In other testimony, Matthews stated that at least in the last few months, the top bunk in the south bedroom has been incapable of being slept on since it is loaded down with carpet and padding and that he has not seen anyone sleeping in the south bedroom. He testified further that he has seen Green and Mrs. Halford go into the same bedroom together and that he has been at the house in the middle of the night and seen one or the other of them come out of the north bedroom to answer the door and then return. He also has seen the couple lying together on the couch to watch television.

Mrs. Halford and her daughter, Vicki Matthews, testified in opposition to the petition. Vicki Matthews testified that Green has slept in the south bedroom during the 13 months she has lived there and is living there because her mother is a diabetic. She further stated that Green and Chad's clothes are both kept in the closet in the south bedroom.

Mrs. Halford, in addition to reiterating some of her former testimony, testified that she slept in the north bedroom and Green in the south even before Chad and Vicki moved in. She further clarified her section 60 testimony by stating that none of the instances of sexual intercourse occurred within the house and that the $40 which Green gives her each week takes care of the soap powder for his clothes and his share of the electric bill as well as what he eats.

The Illinois Marriage and Dissolution of Marriage Act (Ill. Rev. Stat. 1977, ch. 40, par. 101 et seq.) was modeled after the Uniform Marriage and Divorce Act. Section 510(b) of our Act is drawn in part from section 316(b) of the uniform act (9 U.L.A. § 316(b), at 500 (1973); however, the portion with which we are here concerned, that providing for termination of the maintenance obligation if the party receiving maintenance "cohabits with another person on a resident, continuing conjugal basis," is not a part of the uniform act. It is solely a creation of our legislature. Consequently, no guidance as to the meaning of this phrase may be obtained from the case law of the other four jurisdictions which have adopted the uniform act. *fn1

We would make the initial observation that section 510(b) is much more specific as to what constitutes grounds for termination of maintenance than was section 18 of the prior Divorce Act (Ill. Rev. Stat. 1975, ch. 40, par. 19), which merely allowed for termination when "reasonable and proper."

By declaring that certain post-dissolution behavior is grounds for termination of the obligation to pay future maintenance, section 510(b) has made a break with past law. The previous rule in Illinois was that a wife's right to alimony was not affected by the moral quality of her post-divorce conduct. (Hall v. Hall (1975), 25 Ill. App.3d 524, 323 N.E.2d 541.) Our task in this case is to determine what conduct was intended by the legislature to be grounds for termination and whether the circuit court erred in finding that the conduct of Mrs. Halford, as established at trial, fell short of that required by the statute.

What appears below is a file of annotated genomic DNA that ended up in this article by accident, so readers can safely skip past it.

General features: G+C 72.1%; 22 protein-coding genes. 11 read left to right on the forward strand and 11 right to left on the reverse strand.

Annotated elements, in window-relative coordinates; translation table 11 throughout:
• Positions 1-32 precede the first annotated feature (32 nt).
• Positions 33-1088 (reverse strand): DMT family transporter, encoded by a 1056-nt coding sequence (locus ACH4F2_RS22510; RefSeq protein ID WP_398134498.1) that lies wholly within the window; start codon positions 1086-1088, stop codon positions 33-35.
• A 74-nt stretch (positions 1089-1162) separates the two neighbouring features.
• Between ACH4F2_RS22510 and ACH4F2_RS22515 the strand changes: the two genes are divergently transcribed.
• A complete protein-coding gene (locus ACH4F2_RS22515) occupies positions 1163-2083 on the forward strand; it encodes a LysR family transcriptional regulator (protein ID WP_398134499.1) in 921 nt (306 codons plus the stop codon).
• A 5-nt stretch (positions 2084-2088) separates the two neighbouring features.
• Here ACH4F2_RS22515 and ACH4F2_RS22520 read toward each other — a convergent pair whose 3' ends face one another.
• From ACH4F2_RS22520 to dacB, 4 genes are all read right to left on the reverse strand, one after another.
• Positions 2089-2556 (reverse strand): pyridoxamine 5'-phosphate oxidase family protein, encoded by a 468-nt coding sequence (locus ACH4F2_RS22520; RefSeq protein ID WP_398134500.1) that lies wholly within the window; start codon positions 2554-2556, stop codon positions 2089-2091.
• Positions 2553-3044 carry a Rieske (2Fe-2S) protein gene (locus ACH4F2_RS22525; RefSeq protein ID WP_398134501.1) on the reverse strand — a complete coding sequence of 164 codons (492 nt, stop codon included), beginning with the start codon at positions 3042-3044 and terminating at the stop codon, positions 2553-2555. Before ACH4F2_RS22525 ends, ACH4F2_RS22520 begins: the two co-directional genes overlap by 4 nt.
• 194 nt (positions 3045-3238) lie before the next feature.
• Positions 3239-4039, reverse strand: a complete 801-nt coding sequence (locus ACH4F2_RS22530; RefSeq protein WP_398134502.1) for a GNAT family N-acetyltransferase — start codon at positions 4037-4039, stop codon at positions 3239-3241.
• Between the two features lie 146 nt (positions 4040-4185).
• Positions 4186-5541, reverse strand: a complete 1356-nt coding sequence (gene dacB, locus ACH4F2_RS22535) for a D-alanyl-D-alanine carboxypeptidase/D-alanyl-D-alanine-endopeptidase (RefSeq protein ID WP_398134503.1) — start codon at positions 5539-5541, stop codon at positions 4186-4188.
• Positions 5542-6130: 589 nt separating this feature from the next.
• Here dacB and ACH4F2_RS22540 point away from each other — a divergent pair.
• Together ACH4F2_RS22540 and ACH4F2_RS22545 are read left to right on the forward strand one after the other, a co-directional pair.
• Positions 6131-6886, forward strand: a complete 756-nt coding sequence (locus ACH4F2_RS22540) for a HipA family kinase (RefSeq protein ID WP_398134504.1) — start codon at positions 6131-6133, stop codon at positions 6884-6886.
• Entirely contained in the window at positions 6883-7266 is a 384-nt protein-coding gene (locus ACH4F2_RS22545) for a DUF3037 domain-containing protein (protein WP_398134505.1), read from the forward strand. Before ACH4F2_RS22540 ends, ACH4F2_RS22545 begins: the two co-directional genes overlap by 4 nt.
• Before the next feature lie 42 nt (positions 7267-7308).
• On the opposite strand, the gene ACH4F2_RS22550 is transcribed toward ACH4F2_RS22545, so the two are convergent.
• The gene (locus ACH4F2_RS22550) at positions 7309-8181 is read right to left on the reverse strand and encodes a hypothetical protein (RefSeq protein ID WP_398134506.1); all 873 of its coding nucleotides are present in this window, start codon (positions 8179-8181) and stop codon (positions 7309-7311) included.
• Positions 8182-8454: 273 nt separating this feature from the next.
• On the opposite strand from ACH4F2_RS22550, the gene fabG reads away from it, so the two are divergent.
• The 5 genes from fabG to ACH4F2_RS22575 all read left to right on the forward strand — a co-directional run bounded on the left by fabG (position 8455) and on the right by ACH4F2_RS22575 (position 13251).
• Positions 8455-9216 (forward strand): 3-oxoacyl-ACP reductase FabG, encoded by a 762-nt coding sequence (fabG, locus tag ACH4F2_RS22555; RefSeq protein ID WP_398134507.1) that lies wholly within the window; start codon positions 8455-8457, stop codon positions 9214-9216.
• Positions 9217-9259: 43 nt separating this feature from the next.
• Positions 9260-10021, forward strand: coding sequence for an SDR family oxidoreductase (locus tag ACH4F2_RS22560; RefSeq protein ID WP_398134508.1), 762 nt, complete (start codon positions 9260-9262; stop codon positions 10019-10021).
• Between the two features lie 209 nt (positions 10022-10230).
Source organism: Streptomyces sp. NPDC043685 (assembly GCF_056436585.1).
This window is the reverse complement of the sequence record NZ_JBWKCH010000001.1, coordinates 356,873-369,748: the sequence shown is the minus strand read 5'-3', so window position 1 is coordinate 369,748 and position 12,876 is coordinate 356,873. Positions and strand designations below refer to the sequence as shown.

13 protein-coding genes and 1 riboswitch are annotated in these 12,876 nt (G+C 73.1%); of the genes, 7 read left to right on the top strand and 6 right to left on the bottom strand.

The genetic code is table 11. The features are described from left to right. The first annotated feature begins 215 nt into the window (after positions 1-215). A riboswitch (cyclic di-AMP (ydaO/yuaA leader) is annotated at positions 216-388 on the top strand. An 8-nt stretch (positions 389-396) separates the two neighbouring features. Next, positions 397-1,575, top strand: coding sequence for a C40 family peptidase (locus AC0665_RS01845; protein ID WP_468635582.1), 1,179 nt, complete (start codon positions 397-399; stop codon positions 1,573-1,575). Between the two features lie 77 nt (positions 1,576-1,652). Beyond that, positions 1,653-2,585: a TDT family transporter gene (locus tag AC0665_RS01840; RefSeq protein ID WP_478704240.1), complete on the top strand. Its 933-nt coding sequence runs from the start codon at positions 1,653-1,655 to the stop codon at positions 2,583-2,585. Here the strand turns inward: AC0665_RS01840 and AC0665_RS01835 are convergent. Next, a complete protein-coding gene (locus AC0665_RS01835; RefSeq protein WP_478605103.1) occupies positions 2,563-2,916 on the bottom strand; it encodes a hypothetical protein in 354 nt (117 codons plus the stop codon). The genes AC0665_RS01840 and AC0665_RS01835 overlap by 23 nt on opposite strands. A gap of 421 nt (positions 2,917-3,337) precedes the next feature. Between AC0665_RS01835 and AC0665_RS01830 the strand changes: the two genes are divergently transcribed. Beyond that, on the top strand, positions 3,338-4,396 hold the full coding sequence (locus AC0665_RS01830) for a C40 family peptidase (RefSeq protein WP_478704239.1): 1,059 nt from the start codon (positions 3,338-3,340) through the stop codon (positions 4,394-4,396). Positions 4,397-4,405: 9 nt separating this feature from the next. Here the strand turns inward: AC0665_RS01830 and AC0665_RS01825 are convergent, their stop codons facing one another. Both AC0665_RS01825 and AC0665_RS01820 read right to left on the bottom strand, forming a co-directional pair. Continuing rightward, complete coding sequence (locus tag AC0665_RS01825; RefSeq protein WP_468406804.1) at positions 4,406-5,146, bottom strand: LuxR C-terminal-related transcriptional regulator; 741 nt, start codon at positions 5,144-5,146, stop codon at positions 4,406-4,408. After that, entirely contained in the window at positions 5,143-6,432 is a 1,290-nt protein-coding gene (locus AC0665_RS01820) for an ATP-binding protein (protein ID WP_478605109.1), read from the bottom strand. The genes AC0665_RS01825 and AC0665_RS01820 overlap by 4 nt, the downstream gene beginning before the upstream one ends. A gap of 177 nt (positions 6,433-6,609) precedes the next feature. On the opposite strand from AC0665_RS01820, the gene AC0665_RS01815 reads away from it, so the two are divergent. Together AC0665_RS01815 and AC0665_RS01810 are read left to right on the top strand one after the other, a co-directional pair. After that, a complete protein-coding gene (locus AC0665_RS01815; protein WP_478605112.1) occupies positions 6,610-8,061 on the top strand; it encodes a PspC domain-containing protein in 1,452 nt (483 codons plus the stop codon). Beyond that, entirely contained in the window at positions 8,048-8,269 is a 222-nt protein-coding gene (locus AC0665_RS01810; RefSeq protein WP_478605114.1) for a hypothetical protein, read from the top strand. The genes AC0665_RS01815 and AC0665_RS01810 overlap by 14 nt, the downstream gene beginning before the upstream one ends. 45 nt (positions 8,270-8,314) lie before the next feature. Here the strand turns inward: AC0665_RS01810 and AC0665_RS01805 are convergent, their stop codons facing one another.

• 1 We believe that it was the intention of our legislature to provide for the termination of an ex-spouse's obligation to pay future maintenance whenever the spouse receiving the maintenance has entered into a husband-wife relationship with another, whether this be by legal or other means.

When a couple takes the steps necessary to become legally married, the marriage certificate itself is sufficient evidence that they have begun a husband-wife relationship, thereby relieving the former spouse of the obligation to pay maintenance to the ex-spouse. However, when such formal steps are not taken by a couple, there is no such conclusive proof of their relationship. Nevertheless, the legislature apparently felt that the supporting spouse should be relieved of his maintenance obligation if his ex-spouse has in fact entered into a relationship which amounts to that of a husband and wife. However, in order to protect the spouse receiving maintenance from having it terminated because of a lesser involvement, it was necessary to spell out what the supporting spouse must establish in order to prove that his ex-spouse has begun a husband-wife relationship with another. Our legislature chose to describe the conduct in the following manner: "if the party receiving maintenance cohabits with another person on a resident, continuing conjugal basis."

• 2 We believe that this statute contemplates acts of sexual intercourse as part of the full or de facto husband-wife relationship which it seeks to describe. The term "cohabitation" means living together as husband and wife, but does not necessarily imply sexual intercourse. (Rasgaitis v. Rasgaitis (1952), 347 Ill. App. 477, 107 N.E.2d 273.) "Conjugal basis," however, implies the assertion of conjugal rights which have been defined both as "the right which husband and wife have to each other's society, comfort and affection" (Black's Law Dictionary 374 (4th ed. rev. 1968)) and "the right of sexual intercourse between husband and wife" (Webster's Third New International Dictionary 480 (1971)). The statute further requires that the cohabitation be on a resident and continuing basis.